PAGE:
6 Suggestions To Help Look After A Parent With Alzheimer’s

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Alzheimer’s Disease is a the most common form of dementia. Its symptoms include changes in psychology, impaired thinking, disorientation, aggression, restlessness, irritability, wandering, lack of restraint, apathy, sleep problems, anxiety, hallucinations, lack of appetite, impaired communication, and memory loss.

Although experts say that Alzheimer has no common cure, certain thoughtful caregiving and healthcare treatments can improve the quality of life of Alzheimer’s sufferers.

People suffering with Alzheimer can be frustrated and confused at the same time, but there are so many ways you can make them feel safe, happy and calm. As a caregiver, your duty is to make the Alzheimer’s patient happy at all times.

To do this caregiving job well, you really need to get acquainted with Alzheimer’s care facilities for seniors, assisted living communities and homes. If your parents are living with Alzheimer’s disease, here are 6 tested and proven ways you can look after them:

  1. Keep a routine

Usually, people living with Alzheimer’s disease t prefer to stay in a familiar setting and live their life according to a specific schedule. As such, it may be difficult for them to make any changes. You need to keep a routine. This could be leaving reminders beside their beds, on their fridge, or in a calendar and place them in a visible location in their rooms.

Some experts say leaving notes is the best thing to do for Alzheimer’s sufferers, because most of the people in later stages of Alzheimer’s disease may find it difficult to understand spoken words. Also, it is important you leave notes in your home pointing to different parts of the house such as ‘this way leads to the bedroom’ etc. This will be one of the things the helps keep their surroundings really comfortable and familiar.

  1. Limit the amount of sound and movement

Alzheimer’s patients are intolerant to loud unpleasant sounds and movements, so do everything you can to keep distractions in check. For example, if you are going to the mall with them, try to go to smaller or less busy malls or go when the malls are less likely to be busy.

More so, even though your parents may love to see all the family members during festive seasons or holidays, they may be irritated at the sight of all the grandchildren playing together, often creating loud unpleasant noise. Try to coordinate the visits by ensuring that few family members visits at different times.

People living with Alzheimer’s disease may find it extremely difficult to differentiate what is going on in TV and what is happening in real life. So, when they are around, you can switch off the television or stay around to guide them as they watch it. Staying or living with people with Alzheimer’s disease requires a huge sacrifice and you must do everything humanly possible to see that they are happy around you.

  1. Find things they can do

Engaging your parents with hobbies and familiar tasks they can do can help them to feel happy and stay highly productive. For example, if your parents used to love playing soccer, they may be happy seeing the presence of children playing in the field or watching a friendly soccer match. If they love reading, get their favorite novels, newspapers or magazines to keep their brains busy and relaxed. If they like writing, then get enough writing materials for them.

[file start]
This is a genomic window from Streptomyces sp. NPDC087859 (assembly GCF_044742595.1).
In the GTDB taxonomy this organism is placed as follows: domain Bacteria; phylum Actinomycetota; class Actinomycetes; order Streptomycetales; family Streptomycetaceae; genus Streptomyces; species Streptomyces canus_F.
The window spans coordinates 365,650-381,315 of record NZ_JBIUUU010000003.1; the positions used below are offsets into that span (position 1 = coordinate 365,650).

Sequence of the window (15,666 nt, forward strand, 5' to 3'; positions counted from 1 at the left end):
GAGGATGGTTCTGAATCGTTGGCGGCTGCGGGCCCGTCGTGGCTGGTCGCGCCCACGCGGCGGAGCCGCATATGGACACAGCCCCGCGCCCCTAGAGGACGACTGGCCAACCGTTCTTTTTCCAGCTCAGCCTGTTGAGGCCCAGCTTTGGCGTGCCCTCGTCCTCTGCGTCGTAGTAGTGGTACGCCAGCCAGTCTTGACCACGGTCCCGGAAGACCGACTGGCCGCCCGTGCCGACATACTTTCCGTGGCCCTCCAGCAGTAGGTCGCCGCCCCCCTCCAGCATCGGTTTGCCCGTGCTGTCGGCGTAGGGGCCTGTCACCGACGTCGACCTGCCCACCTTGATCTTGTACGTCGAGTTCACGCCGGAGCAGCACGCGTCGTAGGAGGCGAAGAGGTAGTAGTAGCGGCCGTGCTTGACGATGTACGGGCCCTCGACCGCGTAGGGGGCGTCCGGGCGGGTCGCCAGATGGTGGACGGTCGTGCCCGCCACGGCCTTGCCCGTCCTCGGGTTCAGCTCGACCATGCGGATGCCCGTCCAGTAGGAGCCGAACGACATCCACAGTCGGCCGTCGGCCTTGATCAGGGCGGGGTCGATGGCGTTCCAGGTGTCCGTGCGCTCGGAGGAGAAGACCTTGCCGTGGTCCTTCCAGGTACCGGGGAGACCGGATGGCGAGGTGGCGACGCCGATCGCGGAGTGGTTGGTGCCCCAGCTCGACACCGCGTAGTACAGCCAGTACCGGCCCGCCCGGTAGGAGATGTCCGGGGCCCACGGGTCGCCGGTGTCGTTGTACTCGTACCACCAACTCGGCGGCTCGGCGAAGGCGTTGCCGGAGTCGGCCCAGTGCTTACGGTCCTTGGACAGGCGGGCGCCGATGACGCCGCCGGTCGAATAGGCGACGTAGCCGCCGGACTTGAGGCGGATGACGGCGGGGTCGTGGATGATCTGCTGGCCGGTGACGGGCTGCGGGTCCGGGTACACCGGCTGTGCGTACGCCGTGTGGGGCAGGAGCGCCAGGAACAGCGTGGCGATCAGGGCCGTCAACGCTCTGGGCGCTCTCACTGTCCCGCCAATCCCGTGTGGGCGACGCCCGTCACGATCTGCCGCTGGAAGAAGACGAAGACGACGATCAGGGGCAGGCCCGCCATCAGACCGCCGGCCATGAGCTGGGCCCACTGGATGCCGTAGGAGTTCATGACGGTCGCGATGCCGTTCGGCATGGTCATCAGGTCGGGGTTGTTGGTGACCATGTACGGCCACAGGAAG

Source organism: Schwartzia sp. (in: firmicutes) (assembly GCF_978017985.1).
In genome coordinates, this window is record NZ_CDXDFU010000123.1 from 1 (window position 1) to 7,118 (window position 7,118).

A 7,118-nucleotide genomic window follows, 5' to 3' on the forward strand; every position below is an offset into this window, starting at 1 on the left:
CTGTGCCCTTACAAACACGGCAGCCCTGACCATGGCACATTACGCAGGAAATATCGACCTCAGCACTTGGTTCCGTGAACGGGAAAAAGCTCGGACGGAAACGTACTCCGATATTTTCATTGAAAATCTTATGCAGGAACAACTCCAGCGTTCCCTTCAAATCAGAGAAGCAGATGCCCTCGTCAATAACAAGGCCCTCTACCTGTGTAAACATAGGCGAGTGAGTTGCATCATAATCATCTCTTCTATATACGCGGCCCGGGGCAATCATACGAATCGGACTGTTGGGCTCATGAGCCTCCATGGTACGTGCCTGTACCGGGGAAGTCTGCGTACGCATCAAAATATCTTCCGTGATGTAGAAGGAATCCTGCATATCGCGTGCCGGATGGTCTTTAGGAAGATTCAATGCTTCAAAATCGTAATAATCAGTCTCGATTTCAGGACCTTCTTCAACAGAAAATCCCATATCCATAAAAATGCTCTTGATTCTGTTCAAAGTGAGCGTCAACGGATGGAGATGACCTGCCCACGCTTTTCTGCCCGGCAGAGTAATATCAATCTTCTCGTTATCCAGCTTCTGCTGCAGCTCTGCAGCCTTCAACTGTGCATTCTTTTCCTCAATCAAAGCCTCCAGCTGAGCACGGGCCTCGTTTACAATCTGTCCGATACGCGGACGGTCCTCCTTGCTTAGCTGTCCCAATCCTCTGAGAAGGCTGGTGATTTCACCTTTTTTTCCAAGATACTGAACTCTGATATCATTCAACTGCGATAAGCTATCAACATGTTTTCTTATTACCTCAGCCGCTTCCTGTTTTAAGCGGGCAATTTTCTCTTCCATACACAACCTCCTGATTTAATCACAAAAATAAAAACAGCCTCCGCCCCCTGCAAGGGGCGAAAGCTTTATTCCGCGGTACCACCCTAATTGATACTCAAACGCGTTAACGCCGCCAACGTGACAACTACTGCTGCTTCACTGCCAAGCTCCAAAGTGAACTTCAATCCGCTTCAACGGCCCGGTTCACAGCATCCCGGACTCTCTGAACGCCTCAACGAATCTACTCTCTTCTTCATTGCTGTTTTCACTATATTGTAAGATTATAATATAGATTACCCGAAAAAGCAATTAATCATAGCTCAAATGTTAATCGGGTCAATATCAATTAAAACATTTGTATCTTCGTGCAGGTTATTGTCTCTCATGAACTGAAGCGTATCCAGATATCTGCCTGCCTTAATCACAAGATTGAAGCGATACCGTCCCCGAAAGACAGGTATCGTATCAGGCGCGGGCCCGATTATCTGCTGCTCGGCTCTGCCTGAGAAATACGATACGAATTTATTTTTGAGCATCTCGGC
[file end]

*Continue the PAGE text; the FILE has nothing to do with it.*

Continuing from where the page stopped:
1. Remove any danger

Make sure you remove anything that could adversely affect their lives such as matches, car keys, knives and other dangerous objects. As a caregiver, you are highly responsible for anything that could pose a threat to your parents.

  1. Create Limitations

In all your dealings with your parents, make sure you provide limited choices both in clothes and instructions you give them. You are there to assist, guide and direct them, so ensure you take one step at a time.

If you are spending time or discussing something with them, make sure your surroundings are limited from distractions coming from radio, television and any form of outside noises. This will help them stay focused on the conversation.

  1. You may have to use Alzheimer’s care facilities

Alzheimer’s disease is a frustrating scenario, so people living with Alzheimer’s need proper medical help. If your parents need assistance on a daily basis and you are not in a position to provide proper help, then hiring an Alzheimer’s-trained caregiver could be the best option. However, a full-time caregiver can be extremely expensive. If you can’t afford this, there are other facilities that can take care of your parents, such as assisted living facilities or dedicated Alzheimer’s and dementia care homes. So, keep in mind that these facilities could help if no one is around to stay with your parents or if you are not able to provide proper care. If you need further details or advice on the best way to care for your parents with Alzheimer’s disease, feel free to consult your parent’s doctor.

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